a1 Alzheimer's Disease and Related Disorders Unit at the McGill Center for Studies in Aging, Douglas Mental Health University Institute, Montreal, Canada
a2 Mary S. Easton Center for Alzheimer's Disease Research at UCLA, Los Angeles, California, U.S.A.
a3 Age Related Diseases, King's College London, London, U.K.
a4 Primary Dementia Collaborative Research Centre, School of Psychiatry, University of New South Wales, Sydney, Australia
a5 Department of Neurology and Psychiatry, St Louis University School of Medicine, St Louis, Missouri, U.S.A.
a6 Centre Mémoire de Ressources et de Recherche (Memory Centre for Care and Research), CHU de Nice, Hôpital Pasteur, Nice, France
a7 Department of Psychiatry, The Johns Hopkins Bayview Medical Center, Baltimore, Maryland, U.S.A.
Alzheimer's disease (AD) is a complex progressive brain degenerative disorder that has effects on multiple cerebral systems. In addition to cognitive and functional decline, diverse behavioral changes manifest with increasing severity over time, presenting significant management challenges for caregivers and health care professionals. Almost all patients with AD are affected by neuropsychiatric symptoms at some point during their illness; in some cases, symptoms occur prior to diagnosis of the dementia syndrome. Further, behavioral factors have been identified, which may have their origins in particular neurobiological processes, and respond to particular management strategies. Improved clarification of causes, triggers, and presentation of neuropsychiatric symptoms will guide both research and clinical decision-making. Measurement of neuropsychiatric symptoms in AD is most commonly by means of the Neuropsychiatric Inventory; its utility and future development are discussed, as are the limitations and difficulties encountered when quantifying behavioral responses in clinical trials. Evidence from clinical trials of both non-pharmacological and pharmacological treatments, and from neurobiological studies, provides a range of management options that can be tailored to individual needs. We suggest that non-pharmacological interventions (including psychosocial/psychological counseling, interpersonal management and environmental management) should be attempted first, followed by the least harmful medication for the shortest time possible. Pharmacological treatment options, such as antipsychotics, antidepressants, anticonvulsants, cholinesterase inhibitors and memantine, need careful consideration of the benefits and limitations of each drug class.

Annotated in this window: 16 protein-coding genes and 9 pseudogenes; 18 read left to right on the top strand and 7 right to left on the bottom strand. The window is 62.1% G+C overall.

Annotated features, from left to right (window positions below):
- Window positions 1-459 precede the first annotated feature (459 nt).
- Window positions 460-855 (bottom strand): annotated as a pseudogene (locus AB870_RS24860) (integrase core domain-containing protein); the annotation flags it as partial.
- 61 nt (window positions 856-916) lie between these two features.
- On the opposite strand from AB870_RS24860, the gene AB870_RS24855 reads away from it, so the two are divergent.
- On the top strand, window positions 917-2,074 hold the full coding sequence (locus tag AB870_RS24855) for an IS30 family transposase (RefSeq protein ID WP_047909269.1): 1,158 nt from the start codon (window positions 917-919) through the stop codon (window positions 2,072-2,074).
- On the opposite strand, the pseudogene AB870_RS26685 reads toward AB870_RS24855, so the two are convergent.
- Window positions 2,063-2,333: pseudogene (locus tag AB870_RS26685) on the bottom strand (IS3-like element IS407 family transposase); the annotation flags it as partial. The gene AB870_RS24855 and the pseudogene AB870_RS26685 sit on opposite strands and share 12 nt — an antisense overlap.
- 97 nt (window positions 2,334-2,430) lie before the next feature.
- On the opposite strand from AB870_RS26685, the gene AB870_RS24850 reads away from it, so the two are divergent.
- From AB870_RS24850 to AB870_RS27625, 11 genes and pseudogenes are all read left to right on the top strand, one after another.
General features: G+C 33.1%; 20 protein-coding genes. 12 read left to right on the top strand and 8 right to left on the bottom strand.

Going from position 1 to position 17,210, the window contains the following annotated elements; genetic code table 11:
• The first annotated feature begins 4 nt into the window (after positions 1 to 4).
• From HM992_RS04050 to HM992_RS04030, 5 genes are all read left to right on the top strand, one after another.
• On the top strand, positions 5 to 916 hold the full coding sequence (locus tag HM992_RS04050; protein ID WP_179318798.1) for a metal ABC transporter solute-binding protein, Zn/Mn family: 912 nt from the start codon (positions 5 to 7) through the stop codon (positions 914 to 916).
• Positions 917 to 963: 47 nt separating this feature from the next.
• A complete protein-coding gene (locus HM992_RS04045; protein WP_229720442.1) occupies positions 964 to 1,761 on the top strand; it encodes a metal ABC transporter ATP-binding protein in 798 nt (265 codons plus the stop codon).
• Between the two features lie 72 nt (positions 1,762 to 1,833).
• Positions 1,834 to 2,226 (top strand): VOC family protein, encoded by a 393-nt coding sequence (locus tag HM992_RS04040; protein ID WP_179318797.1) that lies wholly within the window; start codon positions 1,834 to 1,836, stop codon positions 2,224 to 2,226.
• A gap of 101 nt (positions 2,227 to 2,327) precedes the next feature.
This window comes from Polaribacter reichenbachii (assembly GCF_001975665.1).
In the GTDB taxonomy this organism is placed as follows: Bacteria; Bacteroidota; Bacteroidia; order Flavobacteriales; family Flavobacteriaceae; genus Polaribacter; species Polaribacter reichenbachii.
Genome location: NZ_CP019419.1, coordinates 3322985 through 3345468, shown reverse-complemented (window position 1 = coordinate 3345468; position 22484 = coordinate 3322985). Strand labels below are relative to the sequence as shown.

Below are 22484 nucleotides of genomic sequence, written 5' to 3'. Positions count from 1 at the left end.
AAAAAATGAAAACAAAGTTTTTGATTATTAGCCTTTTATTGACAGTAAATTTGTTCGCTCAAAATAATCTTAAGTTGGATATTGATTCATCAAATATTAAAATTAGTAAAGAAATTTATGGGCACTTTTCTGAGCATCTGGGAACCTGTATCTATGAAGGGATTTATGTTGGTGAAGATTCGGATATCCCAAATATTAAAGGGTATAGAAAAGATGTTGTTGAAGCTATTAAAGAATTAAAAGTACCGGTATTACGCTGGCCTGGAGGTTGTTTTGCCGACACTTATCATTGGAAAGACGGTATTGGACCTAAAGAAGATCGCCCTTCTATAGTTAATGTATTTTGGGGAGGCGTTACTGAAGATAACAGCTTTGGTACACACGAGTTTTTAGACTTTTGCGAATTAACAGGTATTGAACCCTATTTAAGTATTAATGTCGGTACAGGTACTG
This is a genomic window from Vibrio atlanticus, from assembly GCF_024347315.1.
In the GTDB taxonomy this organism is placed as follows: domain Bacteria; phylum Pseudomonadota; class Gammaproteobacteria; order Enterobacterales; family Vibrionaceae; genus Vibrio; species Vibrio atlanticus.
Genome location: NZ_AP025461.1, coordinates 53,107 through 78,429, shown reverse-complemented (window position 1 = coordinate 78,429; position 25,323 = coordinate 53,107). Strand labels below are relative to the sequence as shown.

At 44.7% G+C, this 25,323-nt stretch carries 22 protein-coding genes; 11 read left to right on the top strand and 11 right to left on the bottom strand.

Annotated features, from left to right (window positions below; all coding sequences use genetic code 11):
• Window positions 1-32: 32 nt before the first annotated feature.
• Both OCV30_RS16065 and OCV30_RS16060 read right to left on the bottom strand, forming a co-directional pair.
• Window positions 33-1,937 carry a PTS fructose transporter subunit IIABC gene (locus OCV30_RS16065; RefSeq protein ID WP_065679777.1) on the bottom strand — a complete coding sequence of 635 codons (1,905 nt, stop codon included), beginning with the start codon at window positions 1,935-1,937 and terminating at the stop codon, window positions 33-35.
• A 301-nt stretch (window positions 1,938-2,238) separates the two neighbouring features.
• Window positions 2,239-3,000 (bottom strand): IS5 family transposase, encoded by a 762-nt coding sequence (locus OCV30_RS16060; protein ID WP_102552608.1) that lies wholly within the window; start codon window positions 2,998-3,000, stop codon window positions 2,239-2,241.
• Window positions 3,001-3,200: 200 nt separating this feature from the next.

(Received August 10 2009)
(Revised October 05 2009)
(Revised November 02 2009)
(Accepted November 06 2009)
(Online publication January 25 2010)
c1 Correspondence should be addressed to: Serge Gauthier, Director of the Alzheimer's Disease and Related Disorders Unit at the McGill Center for Studies in Aging, Douglas Mental Health University Institute, Montreal, Canada. Phone: +1 514 766 2010; Fax: +1 514 888 4050. Email: email@example.com.